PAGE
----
Nasa is building an interplanetary internet out of lasers

On Earth, most data is carried between continents on huge high-capacity fibre-optic cables that keep signals stable over long distances. But as we strive to become an interplanetary species in the coming decades, we're going to need interplanetary communications to go along with it.

We can't exactly string out fibre-optic cables in space, so Nasa is developing a new communications system that could one day become a high-speed interplanetary internet. It's called the Laser Communications Relay Demonstration, or LCRD for short. 

The technology encodes data into a beam of light, which can be transmitted easily through space as there's pretty much nothing in the way (unlike on the surface of Earth, where haze, clouds and the curvature of the planet would interfere with similar signals).

The resulting data rate is 10 to 100 times faster than the radio-frequency communications systems that have been used for spacecraft since the launch of Sputnik-1 in 1957. Not only that, the equipment for laser communications is smaller and lighter than radio equipment - a vital consideration for spacecraft.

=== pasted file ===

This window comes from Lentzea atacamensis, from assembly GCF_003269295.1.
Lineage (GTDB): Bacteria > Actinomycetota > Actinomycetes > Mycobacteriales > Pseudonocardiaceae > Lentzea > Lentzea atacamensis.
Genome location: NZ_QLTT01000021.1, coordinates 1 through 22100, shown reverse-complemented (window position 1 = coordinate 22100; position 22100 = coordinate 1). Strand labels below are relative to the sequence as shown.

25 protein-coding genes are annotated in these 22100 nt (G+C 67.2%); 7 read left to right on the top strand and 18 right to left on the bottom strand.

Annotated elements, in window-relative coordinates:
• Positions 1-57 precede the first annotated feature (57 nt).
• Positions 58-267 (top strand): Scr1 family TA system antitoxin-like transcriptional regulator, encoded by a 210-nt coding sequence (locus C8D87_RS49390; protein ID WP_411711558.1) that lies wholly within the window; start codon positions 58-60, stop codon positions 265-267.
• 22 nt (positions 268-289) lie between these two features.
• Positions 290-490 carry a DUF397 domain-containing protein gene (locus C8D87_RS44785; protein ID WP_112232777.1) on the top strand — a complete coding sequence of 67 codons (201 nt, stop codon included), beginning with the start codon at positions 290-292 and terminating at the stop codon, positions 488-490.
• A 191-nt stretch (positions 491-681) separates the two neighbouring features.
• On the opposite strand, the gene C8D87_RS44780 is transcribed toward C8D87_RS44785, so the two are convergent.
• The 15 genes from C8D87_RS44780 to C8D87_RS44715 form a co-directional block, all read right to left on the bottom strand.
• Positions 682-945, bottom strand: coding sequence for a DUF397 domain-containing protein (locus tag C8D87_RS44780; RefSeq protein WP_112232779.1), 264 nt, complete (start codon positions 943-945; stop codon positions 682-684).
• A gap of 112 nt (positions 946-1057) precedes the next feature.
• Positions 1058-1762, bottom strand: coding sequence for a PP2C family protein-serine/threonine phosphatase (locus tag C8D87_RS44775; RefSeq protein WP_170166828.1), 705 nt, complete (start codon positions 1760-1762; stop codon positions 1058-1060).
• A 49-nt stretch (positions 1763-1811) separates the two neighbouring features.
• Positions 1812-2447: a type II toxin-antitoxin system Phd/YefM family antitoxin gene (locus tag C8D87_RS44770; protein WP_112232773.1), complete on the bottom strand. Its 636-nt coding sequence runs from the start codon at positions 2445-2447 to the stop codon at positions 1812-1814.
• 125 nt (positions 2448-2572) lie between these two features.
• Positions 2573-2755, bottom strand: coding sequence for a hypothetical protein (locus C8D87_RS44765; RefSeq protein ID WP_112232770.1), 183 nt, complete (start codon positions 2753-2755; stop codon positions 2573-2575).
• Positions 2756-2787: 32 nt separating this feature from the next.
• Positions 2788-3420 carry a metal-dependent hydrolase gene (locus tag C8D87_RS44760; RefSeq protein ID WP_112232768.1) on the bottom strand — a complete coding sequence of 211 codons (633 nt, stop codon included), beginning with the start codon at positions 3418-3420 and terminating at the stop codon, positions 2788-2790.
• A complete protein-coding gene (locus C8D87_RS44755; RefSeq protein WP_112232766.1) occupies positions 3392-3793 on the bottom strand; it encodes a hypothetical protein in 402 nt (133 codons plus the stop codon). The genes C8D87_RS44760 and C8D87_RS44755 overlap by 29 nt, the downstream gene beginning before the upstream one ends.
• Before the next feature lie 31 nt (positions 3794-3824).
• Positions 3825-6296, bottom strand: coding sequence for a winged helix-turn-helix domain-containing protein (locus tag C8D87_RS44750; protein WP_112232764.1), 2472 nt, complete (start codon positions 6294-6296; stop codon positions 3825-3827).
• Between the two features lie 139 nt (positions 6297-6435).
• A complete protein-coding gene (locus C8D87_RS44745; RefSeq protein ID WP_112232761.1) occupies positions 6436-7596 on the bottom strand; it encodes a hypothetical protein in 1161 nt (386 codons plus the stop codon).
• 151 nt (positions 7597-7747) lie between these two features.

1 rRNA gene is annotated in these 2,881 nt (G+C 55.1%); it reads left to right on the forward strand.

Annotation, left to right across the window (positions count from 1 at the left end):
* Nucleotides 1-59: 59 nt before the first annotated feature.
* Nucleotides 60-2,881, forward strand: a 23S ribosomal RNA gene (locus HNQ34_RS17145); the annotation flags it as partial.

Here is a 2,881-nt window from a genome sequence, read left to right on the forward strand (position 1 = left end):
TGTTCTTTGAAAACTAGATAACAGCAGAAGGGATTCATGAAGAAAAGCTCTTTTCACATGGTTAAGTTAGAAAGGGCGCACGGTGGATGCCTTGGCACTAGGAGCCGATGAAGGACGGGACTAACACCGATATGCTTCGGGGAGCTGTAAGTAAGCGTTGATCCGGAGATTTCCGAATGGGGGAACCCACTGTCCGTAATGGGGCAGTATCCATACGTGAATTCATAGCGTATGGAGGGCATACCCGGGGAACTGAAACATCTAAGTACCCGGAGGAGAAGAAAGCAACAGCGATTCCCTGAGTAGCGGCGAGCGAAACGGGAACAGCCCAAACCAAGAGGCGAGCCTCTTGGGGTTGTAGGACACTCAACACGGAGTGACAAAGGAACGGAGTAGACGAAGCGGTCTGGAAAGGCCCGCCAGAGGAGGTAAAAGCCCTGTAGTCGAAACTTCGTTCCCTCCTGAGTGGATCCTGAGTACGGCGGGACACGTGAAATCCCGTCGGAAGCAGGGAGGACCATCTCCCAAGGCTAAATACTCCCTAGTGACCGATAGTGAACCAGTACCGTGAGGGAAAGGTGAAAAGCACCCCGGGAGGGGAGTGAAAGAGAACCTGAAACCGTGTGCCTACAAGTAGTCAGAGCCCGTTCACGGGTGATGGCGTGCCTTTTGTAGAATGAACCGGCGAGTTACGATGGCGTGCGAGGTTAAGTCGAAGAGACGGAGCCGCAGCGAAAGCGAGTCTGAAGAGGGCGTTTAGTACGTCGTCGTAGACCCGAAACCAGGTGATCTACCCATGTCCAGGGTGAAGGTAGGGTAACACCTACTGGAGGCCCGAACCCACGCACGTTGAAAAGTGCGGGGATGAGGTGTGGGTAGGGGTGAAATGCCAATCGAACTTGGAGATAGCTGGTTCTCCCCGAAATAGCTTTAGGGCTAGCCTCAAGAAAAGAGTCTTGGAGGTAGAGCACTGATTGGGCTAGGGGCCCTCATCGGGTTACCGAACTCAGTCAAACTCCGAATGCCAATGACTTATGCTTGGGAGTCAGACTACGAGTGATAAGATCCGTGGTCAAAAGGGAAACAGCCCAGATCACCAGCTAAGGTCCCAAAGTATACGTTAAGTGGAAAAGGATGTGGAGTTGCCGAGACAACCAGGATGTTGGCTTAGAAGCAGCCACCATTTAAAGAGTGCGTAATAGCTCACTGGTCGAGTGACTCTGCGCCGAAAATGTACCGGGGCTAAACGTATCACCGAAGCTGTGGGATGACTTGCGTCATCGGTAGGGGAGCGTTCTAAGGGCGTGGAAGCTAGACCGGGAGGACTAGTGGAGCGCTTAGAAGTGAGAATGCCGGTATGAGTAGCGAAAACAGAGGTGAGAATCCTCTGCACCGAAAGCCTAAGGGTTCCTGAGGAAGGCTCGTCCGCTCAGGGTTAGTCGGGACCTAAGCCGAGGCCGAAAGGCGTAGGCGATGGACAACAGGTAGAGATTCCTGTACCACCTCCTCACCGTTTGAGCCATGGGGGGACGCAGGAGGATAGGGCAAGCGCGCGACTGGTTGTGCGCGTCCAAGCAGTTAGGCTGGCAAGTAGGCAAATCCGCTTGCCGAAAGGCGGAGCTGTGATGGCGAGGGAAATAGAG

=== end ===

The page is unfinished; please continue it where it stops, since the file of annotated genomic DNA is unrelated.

Following a successful test of the principles on a 2013 satellite mission, an LCRD system is due to be installed on the International Space Station in 2021, where it'll enable gigabit-per-second communications with stations in California and Hawaii. There, Nasa will test the technology's longevity and reliability over several years.

"We'll have the opportunity to put laser communications through its paces to test the performance over different weather conditions and times of day to get that experience," said LCRD principal investigator Dave Israel.

"LCRD is the next step in implementing Nasa's vision of using optical communications for both near-Earth and deep space missions," added Steve Jurczyk, associate administrator of Nasa's Space Technology Mission Directorate.

"This technology has the potential to revolutionize space communications."

Duncan Geere
Duncan Geere is TechRadar's science writer. Every day he finds the most interesting science news and explains why you should care. You can read more of his stories here, and you can find him on Twitter under the handle @duncangeere.